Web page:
Work on improvements for the I-95/Highway 21 interchange could happen before the end of the year, state transportation board member Ann Purcell said Thursday.
Speaking to the Rotary Club of Effingham County, Purcell, who represents the 1st Congressional District on the state transportation board, said the diverging diamond project could be let this summer. Work on the unique remedy for the busy intersection could start by the end of the year.
“I think within this year you’re going to see some work at I-95 and Highway 21,” she said. “I’m excited about that. It’s been a long push. We’ve been pushing hard. That diverging diamond is going to be built, and you’re going to see action soon.”
An information meeting on the diverging diamond will be held March 24 at the Port Wentworth Holiday Inn Express from 5-7 p.m.
What is planned to ease congestion at the interchange is a diverging diamond, which will take motorists on the left side, rather than the right side, of the road, turning northbound onto 21 from I-95 north. A similar method has been in use at the I-285/Ashford-Dunwoody Road interchange in DeKalb County.
“I said, ‘oh my gosh,’ too when I went through it at Ashford-Dunwoody,” Purcell said of navigating the diverging diamond.
The solution could save drivers from eight to 15 minutes a day, Purcell estimated. The reworked interchange will include two turn lanes from southbound 21 onto I-95 south.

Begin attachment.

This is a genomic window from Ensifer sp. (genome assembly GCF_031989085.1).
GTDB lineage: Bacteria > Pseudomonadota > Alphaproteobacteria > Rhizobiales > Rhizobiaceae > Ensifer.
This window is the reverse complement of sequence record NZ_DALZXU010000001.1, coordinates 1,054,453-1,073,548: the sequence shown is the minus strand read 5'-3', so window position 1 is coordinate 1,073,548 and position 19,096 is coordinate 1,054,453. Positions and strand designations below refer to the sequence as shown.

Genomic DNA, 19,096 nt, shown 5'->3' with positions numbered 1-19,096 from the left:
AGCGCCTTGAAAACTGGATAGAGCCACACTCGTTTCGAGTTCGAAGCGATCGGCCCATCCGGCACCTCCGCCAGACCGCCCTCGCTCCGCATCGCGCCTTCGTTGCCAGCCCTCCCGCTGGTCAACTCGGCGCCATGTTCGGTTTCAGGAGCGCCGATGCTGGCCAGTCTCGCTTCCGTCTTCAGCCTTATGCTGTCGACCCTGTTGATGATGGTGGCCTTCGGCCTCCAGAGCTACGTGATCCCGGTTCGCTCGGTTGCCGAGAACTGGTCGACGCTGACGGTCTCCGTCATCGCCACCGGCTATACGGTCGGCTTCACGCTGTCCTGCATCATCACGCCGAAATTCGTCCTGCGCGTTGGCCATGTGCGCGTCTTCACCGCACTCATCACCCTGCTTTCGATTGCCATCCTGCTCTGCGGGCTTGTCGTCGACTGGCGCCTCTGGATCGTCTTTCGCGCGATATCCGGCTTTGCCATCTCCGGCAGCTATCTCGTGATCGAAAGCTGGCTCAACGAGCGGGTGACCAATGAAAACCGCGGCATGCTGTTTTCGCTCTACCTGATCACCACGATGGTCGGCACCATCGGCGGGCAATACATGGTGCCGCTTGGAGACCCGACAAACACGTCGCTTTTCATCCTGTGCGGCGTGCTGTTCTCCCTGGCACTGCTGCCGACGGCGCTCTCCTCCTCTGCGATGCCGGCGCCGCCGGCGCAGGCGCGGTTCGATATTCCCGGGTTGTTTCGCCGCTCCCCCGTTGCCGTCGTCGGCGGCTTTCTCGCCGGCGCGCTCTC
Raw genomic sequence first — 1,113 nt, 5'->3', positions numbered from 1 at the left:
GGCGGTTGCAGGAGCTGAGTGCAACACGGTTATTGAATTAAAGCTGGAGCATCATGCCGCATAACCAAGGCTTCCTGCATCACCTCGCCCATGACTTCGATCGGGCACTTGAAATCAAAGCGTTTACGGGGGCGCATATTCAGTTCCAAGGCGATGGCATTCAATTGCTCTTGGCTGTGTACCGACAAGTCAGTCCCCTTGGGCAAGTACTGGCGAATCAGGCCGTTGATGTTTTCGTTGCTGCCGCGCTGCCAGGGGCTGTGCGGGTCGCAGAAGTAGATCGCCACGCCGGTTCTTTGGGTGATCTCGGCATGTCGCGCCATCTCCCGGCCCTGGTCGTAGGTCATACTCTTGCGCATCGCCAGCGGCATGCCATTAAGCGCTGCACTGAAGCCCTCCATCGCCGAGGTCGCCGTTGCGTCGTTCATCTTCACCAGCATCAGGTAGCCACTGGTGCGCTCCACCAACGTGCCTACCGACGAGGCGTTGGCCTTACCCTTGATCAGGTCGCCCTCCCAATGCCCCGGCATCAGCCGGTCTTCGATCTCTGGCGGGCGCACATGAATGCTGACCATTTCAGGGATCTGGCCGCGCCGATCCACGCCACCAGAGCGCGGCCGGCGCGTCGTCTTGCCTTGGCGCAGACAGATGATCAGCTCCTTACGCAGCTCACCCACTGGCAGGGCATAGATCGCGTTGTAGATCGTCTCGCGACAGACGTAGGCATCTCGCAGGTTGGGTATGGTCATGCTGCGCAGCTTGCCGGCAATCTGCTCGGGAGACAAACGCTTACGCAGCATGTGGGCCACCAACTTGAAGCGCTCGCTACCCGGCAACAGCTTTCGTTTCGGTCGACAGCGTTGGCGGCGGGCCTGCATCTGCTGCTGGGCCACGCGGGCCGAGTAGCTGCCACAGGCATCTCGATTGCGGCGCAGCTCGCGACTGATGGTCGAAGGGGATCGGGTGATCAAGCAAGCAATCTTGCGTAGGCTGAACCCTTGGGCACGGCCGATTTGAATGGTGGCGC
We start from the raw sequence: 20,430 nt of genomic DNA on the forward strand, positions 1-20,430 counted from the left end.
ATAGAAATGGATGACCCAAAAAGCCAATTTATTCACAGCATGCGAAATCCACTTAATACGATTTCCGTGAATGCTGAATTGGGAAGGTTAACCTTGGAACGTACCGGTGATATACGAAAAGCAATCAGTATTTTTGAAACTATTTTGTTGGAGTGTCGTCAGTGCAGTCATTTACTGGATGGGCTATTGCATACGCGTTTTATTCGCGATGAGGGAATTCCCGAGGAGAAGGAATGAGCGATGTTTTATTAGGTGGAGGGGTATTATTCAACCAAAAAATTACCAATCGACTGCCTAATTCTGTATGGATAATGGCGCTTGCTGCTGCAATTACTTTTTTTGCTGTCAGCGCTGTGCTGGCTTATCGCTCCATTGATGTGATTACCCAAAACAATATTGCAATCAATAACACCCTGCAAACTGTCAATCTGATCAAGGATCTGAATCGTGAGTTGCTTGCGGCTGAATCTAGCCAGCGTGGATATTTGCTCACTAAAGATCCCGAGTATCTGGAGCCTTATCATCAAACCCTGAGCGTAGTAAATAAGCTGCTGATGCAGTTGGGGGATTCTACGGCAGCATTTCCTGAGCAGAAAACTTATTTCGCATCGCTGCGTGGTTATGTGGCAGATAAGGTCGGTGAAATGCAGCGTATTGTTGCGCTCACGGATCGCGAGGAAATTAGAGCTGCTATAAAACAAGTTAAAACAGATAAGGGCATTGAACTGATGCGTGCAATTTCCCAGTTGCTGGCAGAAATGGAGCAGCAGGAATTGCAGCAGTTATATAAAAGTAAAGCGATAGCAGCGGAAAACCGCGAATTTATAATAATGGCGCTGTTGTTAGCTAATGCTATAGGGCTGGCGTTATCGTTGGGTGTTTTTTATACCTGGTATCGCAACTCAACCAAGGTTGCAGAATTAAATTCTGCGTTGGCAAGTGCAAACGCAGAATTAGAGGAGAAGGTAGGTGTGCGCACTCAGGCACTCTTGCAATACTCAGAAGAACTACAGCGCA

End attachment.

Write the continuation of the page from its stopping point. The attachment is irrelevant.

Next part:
“That should help us move our traffic,” Purcell said.
Purcell also said the state will be installing a roundabout at Highways 17 and 119 in Guyton, and a roundabout will be put in at the intersection of Ebenezer and Stillwell roads.
“The records show that a roundabout will move your traffic and is a lot safer than a four-way stop or a traffic signal,” she said.
Purcell also espoused her hope for the Effingham Parkway project. The revamped concept, which will be a two-lane road rather than the four-lane path formerly proposed, will connect Highway 30 near Benton Boulevard to Blue Jay Road.
“Our county has been pushing hard,” Purcell said.
Because the Effingham Parkway is classified as an off-the-system road, it becomes the responsibility of the cities and counties affected, Purcell explained.
“We’re doing what we can to help out the parkway,” she said of the state DOT. “We want Chatham to join in so we can get from Jimmy DeLoach (Parkway) into our county.”
An informal open house on the Effingham Parkway is set for Wednesday from 4-6 p.m. at the Effingham County administrative complex.
Purcell also discussed the need to replace in the interchange at I-16 and Old River Road and said the state is collaborating with the Effingham Industrial Development Authority and the county on the plans.
“We’re still working on that interchange,” she said. “That is a very positive thing for this county if we can get that interchange upgraded. We can get the project ready so that when funding is there we can go forward.”
Work on the Jimmy DeLoach Parkway extension, which will provide a direct connection from I-95 to the port for trucks, also is continues to move along, Purcell added.
“I’m excited about that,” she said. “You can see where the overpasses are going up. It’s really going great. You always get a few hiccups, but it’s a very positive thing.”
The Chatham Metropolitan Planning Organization is looking at how to extend Jimmy DeLoach Parkway to I-16, possibly with interchanges in the Bloomingdale area.
“That will certainly pull a bunch of our traffic off 95 and 21,” Purcell said.